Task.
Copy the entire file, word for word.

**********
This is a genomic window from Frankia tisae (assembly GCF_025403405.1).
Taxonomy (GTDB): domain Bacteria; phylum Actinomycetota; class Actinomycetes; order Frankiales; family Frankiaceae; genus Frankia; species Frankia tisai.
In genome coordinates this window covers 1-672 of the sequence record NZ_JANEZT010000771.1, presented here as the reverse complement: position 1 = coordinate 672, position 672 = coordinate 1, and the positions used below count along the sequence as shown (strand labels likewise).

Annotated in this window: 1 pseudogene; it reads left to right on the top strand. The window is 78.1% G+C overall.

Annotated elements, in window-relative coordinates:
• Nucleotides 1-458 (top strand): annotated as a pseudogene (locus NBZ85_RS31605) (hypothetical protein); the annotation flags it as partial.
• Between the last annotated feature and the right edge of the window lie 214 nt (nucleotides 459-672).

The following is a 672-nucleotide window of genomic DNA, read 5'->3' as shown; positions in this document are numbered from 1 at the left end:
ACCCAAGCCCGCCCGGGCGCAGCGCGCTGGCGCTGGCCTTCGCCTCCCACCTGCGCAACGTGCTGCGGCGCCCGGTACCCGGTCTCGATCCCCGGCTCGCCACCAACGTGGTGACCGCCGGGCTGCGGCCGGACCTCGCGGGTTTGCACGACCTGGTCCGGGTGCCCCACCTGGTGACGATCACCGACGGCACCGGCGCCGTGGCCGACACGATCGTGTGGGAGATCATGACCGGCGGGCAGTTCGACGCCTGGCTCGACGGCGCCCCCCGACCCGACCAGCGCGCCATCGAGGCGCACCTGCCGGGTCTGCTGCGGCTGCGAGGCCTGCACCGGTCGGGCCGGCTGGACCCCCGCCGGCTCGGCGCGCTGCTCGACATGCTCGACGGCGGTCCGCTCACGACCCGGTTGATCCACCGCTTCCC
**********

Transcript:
This is a genomic window from Frankia tisae (assembly GCF_025403405.1).
Taxonomy (GTDB): domain Bacteria; phylum Actinomycetota; class Actinomycetes; order Frankiales; family Frankiaceae; genus Frankia; species Frankia tisai.
In genome coordinates this window covers 1-672 of the sequence record NZ_JANEZT010000771.1, presented here as the reverse complement: position 1 = coordinate 672, position 672 = coordinate 1, and the positions used below count along the sequence as shown (strand labels likewise).

Annotated in this window: 1 pseudogene; it reads left to right on the top strand. The window is 78.1% G+C overall.

Annotated elements, in window-relative coordinates:
• Nucleotides 1-458 (top strand): annotated as a pseudogene (locus NBZ85_RS31605) (hypothetical protein); the annotation flags it as partial.
• Between the last annotated feature and the right edge of the window lie 214 nt (nucleotides 459-672).

The following is a 672-nucleotide window of genomic DNA, read 5'->3' as shown; positions in this document are numbered from 1 at the left end:
ACCCAAGCCCGCCCGGGCGCAGCGCGCTGGCGCTGGCCTTCGCCTCCCACCTGCGCAACGTGCTGCGGCGCCCGGTACCCGGTCTCGATCCCCGGCTCGCCACCAACGTGGTGACCGCCGGGCTGCGGCCGGACCTCGCGGGTTTGCACGACCTGGTCCGGGTGCCCCACCTGGTGACGATCACCGACGGCACCGGCGCCGTGGCCGACACGATCGTGTGGGAGATCATGACCGGCGGGCAGTTCGACGCCTGGCTCGACGGCGCCCCCCGACCCGACCAGCGCGCCATCGAGGCGCACCTGCCGGGTCTGCTGCGGCTGCGAGGCCTGCACCGGTCGGGCCGGCTGGACCCCCGCCGGCTCGGCGCGCTGCTCGACATGCTCGACGGCGGTCCGCTCACGACCCGGTTGATCCACCGCTTCCC